The forgotten crisis

Why responding to COVID-19 should not side-track us from climate action

Cristina Colon
05 May 2020
Expert perspective  |  6 minute read

The COVID-19 pandemic has mobilized the entire world to try to contain its spread. From school closures, to travel restrictions, to social distancing and the shuttering of non-essential businesses — all these measures aimed at limiting the spread of a disease that has caused worldwide havoc on health systems and people.

While a debate can be had about how fast measures began to be implemented by various governments, or how comprehensive these were, the pandemic has brought near universal action. Contrast this with the slow, inconsistent and even counterproductive way the world has up to now responded to another impending global crisis — the destruction of the planet we live on through climate change and environmental degradation. Climate change is inarguably the world’s largest looming public health emergency; however, though science supports this claim, many continue to ignore it.

Climate change did not cause coronavirus, but there is increasing evidence that the environmental destruction of our planetary ecosystems and wildlife habitats through climate change and biodiversity loss have made it easier for pathogens to proliferate where they might not have before. In addition, data gathered from COVID-19 related deaths seem to suggest that the virus is particularly lethal for those living in areas with high levels of air pollution due to the increased rates of respiratory disease in the population.

 

Youth climate activists join in a demonstration calling for global action to combat climate change
UNICEF/UNI206863/Berkwitz
On 20 September 2019 in New York City, youth climate activists join in a demonstration calling for global action to combat climate change. Similar actions took place in more than 150 locations worldwide.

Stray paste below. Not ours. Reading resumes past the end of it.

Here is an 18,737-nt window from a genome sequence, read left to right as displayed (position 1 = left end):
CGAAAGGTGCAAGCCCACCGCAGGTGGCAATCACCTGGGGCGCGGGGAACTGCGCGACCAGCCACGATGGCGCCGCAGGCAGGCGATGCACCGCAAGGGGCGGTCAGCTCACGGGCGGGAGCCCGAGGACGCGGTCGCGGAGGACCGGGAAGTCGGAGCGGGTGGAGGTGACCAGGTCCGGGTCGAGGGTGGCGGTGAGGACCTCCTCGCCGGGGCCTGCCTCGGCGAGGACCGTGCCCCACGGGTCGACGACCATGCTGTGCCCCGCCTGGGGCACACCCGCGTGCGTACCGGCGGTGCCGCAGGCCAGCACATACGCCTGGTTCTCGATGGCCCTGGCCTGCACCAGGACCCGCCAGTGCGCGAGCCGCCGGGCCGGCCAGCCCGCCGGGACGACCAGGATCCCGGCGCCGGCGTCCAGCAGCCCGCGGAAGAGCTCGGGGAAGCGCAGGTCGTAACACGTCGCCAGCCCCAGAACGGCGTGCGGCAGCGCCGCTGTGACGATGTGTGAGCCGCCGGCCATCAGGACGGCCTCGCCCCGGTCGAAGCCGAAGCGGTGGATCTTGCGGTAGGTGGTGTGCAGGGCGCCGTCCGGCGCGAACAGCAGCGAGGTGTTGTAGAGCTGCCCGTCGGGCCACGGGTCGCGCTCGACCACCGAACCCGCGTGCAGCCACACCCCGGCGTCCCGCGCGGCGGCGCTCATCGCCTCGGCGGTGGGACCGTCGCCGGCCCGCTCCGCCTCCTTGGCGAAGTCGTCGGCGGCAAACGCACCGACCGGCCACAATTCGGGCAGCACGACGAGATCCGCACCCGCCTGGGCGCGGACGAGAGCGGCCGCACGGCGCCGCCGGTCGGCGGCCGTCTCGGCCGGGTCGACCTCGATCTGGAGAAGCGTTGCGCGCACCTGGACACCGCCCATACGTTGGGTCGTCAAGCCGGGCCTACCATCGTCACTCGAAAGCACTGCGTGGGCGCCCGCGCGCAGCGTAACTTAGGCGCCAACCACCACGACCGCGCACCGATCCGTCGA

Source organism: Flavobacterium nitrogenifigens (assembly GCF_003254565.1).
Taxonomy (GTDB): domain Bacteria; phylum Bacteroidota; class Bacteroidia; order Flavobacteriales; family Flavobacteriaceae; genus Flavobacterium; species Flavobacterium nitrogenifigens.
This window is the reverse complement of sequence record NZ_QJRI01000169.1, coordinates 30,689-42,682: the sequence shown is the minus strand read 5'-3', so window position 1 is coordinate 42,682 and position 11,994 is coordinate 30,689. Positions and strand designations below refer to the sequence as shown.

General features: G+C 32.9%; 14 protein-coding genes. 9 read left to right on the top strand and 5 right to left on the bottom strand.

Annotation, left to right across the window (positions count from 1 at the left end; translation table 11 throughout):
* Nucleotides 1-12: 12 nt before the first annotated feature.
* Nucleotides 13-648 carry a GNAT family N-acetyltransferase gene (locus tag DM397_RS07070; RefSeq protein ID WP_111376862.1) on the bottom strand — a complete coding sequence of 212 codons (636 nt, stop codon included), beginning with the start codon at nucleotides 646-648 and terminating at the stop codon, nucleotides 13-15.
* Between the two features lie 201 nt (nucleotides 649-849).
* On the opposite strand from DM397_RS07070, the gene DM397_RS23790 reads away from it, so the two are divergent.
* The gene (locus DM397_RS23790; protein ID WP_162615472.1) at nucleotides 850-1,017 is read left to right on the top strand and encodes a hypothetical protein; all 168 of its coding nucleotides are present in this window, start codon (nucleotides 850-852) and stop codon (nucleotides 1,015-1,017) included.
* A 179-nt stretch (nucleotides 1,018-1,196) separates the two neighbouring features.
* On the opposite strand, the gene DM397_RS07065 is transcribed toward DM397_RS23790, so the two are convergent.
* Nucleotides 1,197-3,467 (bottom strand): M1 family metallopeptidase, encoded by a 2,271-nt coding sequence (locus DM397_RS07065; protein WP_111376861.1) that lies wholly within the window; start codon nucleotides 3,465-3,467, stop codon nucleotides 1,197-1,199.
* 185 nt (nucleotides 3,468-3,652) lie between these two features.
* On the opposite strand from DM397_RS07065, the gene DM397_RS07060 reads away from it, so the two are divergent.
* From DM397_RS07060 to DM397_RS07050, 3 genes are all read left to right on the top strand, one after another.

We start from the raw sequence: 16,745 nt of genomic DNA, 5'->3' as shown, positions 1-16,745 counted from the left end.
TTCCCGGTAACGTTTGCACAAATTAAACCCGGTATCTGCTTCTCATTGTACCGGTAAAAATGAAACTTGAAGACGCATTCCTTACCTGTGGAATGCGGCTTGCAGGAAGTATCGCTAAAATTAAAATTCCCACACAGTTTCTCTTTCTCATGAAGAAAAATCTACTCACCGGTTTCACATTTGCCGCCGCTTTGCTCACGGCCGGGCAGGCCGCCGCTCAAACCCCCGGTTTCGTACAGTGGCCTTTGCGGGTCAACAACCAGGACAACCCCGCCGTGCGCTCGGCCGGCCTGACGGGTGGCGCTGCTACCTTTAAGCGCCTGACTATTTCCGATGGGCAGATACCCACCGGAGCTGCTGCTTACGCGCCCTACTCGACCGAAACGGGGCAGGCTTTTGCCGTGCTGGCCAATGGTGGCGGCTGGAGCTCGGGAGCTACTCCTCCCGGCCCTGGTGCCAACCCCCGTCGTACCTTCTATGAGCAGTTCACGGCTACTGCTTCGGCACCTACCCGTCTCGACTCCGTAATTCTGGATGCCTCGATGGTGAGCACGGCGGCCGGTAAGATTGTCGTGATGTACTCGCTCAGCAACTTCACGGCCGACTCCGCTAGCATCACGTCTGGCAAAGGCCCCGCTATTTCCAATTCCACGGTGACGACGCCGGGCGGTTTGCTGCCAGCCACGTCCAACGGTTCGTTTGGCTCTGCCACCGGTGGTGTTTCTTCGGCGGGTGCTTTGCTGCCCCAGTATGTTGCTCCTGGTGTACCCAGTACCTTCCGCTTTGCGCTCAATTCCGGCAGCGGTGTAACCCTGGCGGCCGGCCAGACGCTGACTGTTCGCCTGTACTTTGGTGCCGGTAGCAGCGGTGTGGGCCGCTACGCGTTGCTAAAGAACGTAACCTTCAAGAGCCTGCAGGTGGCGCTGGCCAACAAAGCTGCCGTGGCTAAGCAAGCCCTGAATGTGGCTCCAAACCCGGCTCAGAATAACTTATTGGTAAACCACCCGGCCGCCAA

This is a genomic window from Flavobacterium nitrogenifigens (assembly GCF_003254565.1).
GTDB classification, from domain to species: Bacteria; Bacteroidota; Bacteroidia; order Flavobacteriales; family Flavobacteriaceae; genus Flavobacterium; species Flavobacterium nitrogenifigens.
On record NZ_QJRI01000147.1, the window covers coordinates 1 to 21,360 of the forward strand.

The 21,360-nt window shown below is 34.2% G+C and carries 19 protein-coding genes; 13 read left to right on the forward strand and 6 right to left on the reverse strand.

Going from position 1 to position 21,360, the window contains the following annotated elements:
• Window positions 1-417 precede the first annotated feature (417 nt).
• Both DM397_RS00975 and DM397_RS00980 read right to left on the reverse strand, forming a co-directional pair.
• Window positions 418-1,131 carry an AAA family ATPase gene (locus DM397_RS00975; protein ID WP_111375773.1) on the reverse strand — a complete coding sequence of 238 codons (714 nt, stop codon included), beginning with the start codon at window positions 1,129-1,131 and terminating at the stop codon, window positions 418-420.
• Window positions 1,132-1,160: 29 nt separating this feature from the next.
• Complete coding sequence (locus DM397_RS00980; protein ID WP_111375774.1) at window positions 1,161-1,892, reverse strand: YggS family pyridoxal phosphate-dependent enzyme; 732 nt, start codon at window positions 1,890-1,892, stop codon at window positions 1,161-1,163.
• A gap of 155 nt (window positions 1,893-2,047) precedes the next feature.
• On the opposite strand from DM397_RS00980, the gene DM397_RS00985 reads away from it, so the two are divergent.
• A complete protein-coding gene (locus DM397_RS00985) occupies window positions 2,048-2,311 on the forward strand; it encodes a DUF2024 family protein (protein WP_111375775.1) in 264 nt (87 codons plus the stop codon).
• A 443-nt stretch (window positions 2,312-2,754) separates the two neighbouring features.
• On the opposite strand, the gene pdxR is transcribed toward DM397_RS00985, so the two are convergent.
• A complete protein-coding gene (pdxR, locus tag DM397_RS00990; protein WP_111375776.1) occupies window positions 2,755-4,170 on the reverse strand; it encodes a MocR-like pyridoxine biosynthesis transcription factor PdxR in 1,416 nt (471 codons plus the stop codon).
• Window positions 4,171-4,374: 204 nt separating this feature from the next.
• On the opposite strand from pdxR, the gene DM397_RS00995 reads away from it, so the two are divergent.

Impact on children

It should be obvious that it is our children’s and grandchildren’s futures that are most at stake when it comes to combating climate change and protecting the planet. Despite the fact that children are most impacted by climatic events, they are rarely taken into account when climate action is being contemplated. Our recent analysis shows that only 42 per cent of all Nationally Determined Contributions (NDCs) and only 11 of 13 National Adaptation Plans (NAPs) even refer to children or youth. Yet children and young people consistently demonstrate that the planet’s health is a priority for them and demand action from governments.

As climate change presents a threat to hard-won development gains around the world, results achieved for children’s health, development and well-being over the last decades also threaten to be affected by today’s pandemic. Though children’s health has rarely been directly compromised by COVID-19 infections up to now, their learning, safety and economic well-being have been profoundly affected. These dimensions of child well-being are also exacerbated by climate change.

 

Unintended silver linings

A glimmer of hope in this crisis is the knowledge that if those in power believe that the matter is grave enough, they can do what is necessary to try and address it. Once the potential for widespread infection, deaths and health system chaos was understood, the world responded. Does this concerted worldwide willingness to mobilise around the pandemic response, also bode well for rallying around climate action?